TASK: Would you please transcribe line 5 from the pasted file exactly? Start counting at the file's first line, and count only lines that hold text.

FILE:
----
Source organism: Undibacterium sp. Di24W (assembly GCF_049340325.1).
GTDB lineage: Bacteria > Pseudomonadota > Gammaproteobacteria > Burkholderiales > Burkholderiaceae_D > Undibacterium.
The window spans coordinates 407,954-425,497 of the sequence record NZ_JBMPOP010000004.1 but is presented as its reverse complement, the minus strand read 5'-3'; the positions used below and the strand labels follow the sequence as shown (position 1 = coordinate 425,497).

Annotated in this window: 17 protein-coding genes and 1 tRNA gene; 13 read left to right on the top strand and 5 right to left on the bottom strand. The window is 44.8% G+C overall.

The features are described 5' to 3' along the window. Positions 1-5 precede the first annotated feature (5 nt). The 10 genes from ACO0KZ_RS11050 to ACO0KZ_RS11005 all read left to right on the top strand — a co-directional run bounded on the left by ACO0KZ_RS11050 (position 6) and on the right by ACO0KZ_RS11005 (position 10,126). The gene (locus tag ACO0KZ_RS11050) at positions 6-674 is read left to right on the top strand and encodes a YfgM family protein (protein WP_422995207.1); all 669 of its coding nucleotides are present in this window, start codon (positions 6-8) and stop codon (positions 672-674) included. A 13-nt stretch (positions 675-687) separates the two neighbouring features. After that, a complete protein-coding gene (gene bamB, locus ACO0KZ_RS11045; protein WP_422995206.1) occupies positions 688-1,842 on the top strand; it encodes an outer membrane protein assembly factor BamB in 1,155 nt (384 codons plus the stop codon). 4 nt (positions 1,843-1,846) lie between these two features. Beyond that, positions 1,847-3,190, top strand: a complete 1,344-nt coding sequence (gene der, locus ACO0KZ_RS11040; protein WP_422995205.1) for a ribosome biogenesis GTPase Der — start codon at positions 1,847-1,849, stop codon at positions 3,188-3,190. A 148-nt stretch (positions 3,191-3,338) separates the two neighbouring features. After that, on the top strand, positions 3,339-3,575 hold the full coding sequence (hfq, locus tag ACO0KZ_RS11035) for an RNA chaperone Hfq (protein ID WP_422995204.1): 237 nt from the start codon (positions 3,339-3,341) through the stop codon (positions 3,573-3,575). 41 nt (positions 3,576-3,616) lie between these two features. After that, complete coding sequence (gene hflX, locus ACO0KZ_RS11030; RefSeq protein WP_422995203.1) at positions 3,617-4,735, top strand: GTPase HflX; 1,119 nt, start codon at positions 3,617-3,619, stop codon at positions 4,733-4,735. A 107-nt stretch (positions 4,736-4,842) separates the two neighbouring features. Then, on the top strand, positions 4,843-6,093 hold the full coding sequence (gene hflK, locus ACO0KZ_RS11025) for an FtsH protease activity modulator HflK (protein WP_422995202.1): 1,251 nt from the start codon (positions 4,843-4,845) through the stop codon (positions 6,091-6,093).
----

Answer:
The features are described 5' to 3' along the window. Positions 1-5 precede the first annotated feature (5 nt). The 10 genes from ACO0KZ_RS11050 to ACO0KZ_RS11005 all read left to right on the top strand — a co-directional run bounded on the left by ACO0KZ_RS11050 (position 6) and on the right by ACO0KZ_RS11005 (position 10,126). The gene (locus tag ACO0KZ_RS11050) at positions 6-674 is read left to right on the top strand and encodes a YfgM family protein (protein WP_422995207.1); all 669 of its coding nucleotides are present in this window, start codon (positions 6-8) and stop codon (positions 672-674) included. A 13-nt stretch (positions 675-687) separates the two neighbouring features. After that, a complete protein-coding gene (gene bamB, locus ACO0KZ_RS11045; protein WP_422995206.1) occupies positions 688-1,842 on the top strand; it encodes an outer membrane protein assembly factor BamB in 1,155 nt (384 codons plus the stop codon). 4 nt (positions 1,843-1,846) lie between these two features. Beyond that, positions 1,847-3,190, top strand: a complete 1,344-nt coding sequence (gene der, locus ACO0KZ_RS11040; protein WP_422995205.1) for a ribosome biogenesis GTPase Der — start codon at positions 1,847-1,849, stop codon at positions 3,188-3,190. A 148-nt stretch (positions 3,191-3,338) separates the two neighbouring features. After that, on the top strand, positions 3,339-3,575 hold the full coding sequence (hfq, locus tag ACO0KZ_RS11035) for an RNA chaperone Hfq (protein ID WP_422995204.1): 237 nt from the start codon (positions 3,339-3,341) through the stop codon (positions 3,573-3,575). 41 nt (positions 3,576-3,616) lie between these two features. After that, complete coding sequence (gene hflX, locus ACO0KZ_RS11030; RefSeq protein WP_422995203.1) at positions 3,617-4,735, top strand: GTPase HflX; 1,119 nt, start codon at positions 3,617-3,619, stop codon at positions 4,733-4,735. A 107-nt stretch (positions 4,736-4,842) separates the two neighbouring features. Then, on the top strand, positions 4,843-6,093 hold the full coding sequence (gene hflK, locus ACO0KZ_RS11025) for an FtsH protease activity modulator HflK (protein WP_422995202.1): 1,251 nt from the start codon (positions 4,843-4,845) through the stop codon (positions 6,091-6,093).